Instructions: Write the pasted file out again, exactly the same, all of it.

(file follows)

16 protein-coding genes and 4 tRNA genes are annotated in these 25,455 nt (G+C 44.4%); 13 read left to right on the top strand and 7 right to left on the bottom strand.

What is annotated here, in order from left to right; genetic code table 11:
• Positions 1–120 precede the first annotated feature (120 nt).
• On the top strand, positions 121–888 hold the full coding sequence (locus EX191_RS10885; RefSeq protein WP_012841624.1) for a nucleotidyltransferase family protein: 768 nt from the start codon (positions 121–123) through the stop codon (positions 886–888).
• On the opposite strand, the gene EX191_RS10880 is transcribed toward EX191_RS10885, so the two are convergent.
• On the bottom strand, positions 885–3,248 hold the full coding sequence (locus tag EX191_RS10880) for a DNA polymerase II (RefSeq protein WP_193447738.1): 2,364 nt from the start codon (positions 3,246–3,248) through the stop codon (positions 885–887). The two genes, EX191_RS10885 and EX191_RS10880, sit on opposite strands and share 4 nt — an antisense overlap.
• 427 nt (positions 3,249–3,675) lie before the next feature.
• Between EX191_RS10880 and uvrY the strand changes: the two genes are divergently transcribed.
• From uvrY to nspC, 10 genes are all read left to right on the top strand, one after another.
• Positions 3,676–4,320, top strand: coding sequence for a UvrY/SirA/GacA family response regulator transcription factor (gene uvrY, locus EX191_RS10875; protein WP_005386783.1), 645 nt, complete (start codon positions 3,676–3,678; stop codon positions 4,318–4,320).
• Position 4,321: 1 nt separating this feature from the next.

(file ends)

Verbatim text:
16 protein-coding genes and 4 tRNA genes are annotated in these 25,455 nt (G+C 44.4%); 13 read left to right on the top strand and 7 right to left on the bottom strand.

What is annotated here, in order from left to right; genetic code table 11:
• Positions 1–120 precede the first annotated feature (120 nt).
• On the top strand, positions 121–888 hold the full coding sequence (locus EX191_RS10885; RefSeq protein WP_012841624.1) for a nucleotidyltransferase family protein: 768 nt from the start codon (positions 121–123) through the stop codon (positions 886–888).
• On the opposite strand, the gene EX191_RS10880 is transcribed toward EX191_RS10885, so the two are convergent.
• On the bottom strand, positions 885–3,248 hold the full coding sequence (locus tag EX191_RS10880) for a DNA polymerase II (RefSeq protein WP_193447738.1): 2,364 nt from the start codon (positions 3,246–3,248) through the stop codon (positions 885–887). The two genes, EX191_RS10885 and EX191_RS10880, sit on opposite strands and share 4 nt — an antisense overlap.
• 427 nt (positions 3,249–3,675) lie before the next feature.
• Between EX191_RS10880 and uvrY the strand changes: the two genes are divergently transcribed.
• From uvrY to nspC, 10 genes are all read left to right on the top strand, one after another.
• Positions 3,676–4,320, top strand: coding sequence for a UvrY/SirA/GacA family response regulator transcription factor (gene uvrY, locus EX191_RS10875; protein WP_005386783.1), 645 nt, complete (start codon positions 3,676–3,678; stop codon positions 4,318–4,320).
• Position 4,321: 1 nt separating this feature from the next.